Alkalinity reduction with slaked lime
High alkalinity in their brewing water keeps many home brewers from being able to brew lighter beers well. To overcome this obstacle many of them use reverse osmosis water to dilute their water or even build their brewing water from scratch through the addition of salts. Another option is the use of acids to neutralize some or all of the water's alkalinity.
If most or all of the water's alkalinity is the result of temporary hardness (dissolved calcium and magnesium carbonate) another options exists which is commonly overlooked: alkalinity precipitation using calcium hydroxide (also known as slaked lime). Due to its low cost this method of water treatment is widely used in the brewing industry but home brewers appear to have largely stayed away from it due a lack of understanding of the chemistry behind it and missing support in brewing water calculators.
Based on A.J. deLange's work  and through pointers in technical brewing literature  I was able to get it to work with my water and add support for the necessary calculations to the water calculation spreadsheet (Kaiser_water_calculator.xls). The following article attempts to shed light on this process and provide a better understanding of the chemistry behind it which hopefully allows other brewers to use this elegant form of water treatment in their brewing process.
An unintuitive concept explained
Most brewing books mention that the alkalinity and hardness of brewing water can be lowered through the addition of a lime (calcium hydroxide) which itself is a strong alkali. How can the addition of a strongly alkaline compound like slaked like reduce alkalinity? This always confused me and it took me a while until the chemistry behind this process became clear.
Calcium hydroxide is a strong base and as such it dissociates into calcium and hydroxide regardless of the water pH when it dissolves in water:
The resulting hydroxide ions (OH-) want to raise the pH of the solution and in pure water will be able to that very effectively. However, the water we are treating with lime contains bicarbonate and carbonic acid with acts as a pH buffer and by doing so stand in the way of a large pH rise. While we have experienced alkalinity only as a hindrance for lowering the pH of the mash a pH buffer works both ways. I.e. it keeps the pH from falling as much as as it keeps it from rising.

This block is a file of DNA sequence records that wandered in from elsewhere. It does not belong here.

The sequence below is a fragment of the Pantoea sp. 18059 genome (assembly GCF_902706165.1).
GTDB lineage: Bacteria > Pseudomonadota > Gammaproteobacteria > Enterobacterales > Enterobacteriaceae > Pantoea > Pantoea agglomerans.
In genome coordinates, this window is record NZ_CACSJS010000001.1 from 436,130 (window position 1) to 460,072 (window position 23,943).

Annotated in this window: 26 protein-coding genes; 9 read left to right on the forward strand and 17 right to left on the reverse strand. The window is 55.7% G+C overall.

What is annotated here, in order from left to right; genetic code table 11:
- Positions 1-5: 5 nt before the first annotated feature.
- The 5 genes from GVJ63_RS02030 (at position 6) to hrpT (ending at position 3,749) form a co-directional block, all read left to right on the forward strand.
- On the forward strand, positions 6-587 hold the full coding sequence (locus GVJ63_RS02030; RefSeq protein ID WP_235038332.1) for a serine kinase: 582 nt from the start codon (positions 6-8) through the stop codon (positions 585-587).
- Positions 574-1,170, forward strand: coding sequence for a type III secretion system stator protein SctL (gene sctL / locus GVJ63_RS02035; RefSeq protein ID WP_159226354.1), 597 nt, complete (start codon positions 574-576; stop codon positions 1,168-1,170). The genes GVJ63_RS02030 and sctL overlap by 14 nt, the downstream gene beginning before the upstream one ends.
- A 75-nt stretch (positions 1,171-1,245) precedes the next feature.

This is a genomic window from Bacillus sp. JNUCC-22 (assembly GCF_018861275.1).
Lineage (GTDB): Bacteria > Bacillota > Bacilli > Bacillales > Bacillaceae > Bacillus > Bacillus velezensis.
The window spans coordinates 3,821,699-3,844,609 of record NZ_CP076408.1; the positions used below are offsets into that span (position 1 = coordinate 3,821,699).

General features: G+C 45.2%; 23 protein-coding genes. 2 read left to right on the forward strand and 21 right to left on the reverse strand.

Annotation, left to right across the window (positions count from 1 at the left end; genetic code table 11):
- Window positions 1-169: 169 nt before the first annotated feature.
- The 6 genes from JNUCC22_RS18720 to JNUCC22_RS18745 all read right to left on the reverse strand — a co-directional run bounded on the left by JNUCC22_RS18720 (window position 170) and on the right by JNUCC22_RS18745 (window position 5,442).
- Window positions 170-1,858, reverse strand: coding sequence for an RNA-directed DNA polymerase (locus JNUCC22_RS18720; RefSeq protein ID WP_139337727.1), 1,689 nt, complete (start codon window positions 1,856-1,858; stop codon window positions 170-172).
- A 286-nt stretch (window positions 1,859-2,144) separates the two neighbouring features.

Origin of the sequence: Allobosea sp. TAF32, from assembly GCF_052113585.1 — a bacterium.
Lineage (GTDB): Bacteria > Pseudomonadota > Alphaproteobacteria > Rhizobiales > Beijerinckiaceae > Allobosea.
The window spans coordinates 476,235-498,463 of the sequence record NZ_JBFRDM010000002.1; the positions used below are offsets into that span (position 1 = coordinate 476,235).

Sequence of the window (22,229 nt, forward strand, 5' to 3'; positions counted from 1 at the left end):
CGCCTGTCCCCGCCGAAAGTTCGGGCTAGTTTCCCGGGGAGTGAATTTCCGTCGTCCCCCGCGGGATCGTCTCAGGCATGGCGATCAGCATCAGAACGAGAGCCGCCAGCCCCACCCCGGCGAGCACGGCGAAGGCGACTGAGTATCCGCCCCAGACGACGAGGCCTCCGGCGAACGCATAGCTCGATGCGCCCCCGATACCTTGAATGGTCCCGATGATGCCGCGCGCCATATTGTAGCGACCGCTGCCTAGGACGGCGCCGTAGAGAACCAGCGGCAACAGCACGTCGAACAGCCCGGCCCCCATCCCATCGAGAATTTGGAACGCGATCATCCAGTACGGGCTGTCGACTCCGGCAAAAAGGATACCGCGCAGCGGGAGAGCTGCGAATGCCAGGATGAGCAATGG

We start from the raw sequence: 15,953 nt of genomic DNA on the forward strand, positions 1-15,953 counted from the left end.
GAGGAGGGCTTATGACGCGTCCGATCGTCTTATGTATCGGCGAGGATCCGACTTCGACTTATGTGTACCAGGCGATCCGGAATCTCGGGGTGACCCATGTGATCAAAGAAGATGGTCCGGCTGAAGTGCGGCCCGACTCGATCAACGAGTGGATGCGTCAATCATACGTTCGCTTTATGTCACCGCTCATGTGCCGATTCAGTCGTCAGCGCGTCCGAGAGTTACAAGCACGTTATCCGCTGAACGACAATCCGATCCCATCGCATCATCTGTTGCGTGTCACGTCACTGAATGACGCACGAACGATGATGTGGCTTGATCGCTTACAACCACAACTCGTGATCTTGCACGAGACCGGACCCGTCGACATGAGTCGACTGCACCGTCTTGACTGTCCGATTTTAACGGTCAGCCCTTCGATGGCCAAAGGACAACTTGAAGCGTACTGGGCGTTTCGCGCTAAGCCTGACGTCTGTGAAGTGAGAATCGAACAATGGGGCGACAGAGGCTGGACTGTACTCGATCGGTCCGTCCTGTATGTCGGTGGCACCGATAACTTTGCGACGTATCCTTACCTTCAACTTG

Since the ratio of carbonic acid, bicarbonate and carbonate stands in close relation to the pH of the solution (Figure 1) the hydroxide ions from the lime need to react with the carbonic acid (H2CO3), carbon dioxide (CO2 that hasn't formed carbonic acid yet) and bicarbonate (HCO-3) to increase the concentration of carbonate (CO2-3) through the following reactions
The added hydroxide is basically sucking the hydrogen ions (H+) from both carbonic acid and bicarbonate to covert them to carbonate. This corresponds to traversing to the right in Figure 2. At some point most of the hydroxide ions have been consumed by aforementioned reactions and the carbonic acid/bicarbonate/carbonate balance is such that it is biased heavily towards carbonate. This happened with a rise in pH since the relationship between pH and carbonic acid/bicarbonate/carbonate, which is shown in Figure 1, has to remain satisfied.
But what matters for us is not the risen pH but the increased concentration of carbonate ions. At this point we have to look at the solubility equation for calcium carbonate which has already been mentioned in About chalk and the carbonate system:
If the product between the concentration of calcium and carbonate ions is greater than 3.36×10-9, which is a very small number, calcium carbonate will precipitate out of solution until either the calcium concentration or the carbonate concentration is low enough to satisfy this equation. When this precipitation happens a milky white haze comprised of calcium carbonate (chalk) forms which slowly settles.
The down arrow (↓) means that the formed chalk is precipitating. This precipitating chalk represents the temporary hardness of the water and the clear water that remains has a lower alkalinity and a lower hardness (i.e lower calcium content) than before. In short: adding lime raises the pH and pushes calcium and bicarbonate out of solution as calcium carbonate.
This form of water treatment can only reduce alkalinity if sufficient calcium is present since it relies on the formation of calcium carbonate. Though changes can be made to the procedure (see Reducing magnesium hardness) the amount of magnesium that can be removed with this method is limited due to the fact that magnesium carbonate is about 100 times more soluble than calcium carbonate.
Sodium cannot be reduced with this method since sodium carbonate is very soluble in water. What cannot be reduced either are sulfate and chloride anions. Those will remain unchanged unless more are added though the addition of calcium salts, a practice that is commonly used to boost the water's calcium content and ensure an adequate calcium concentration in the treated water.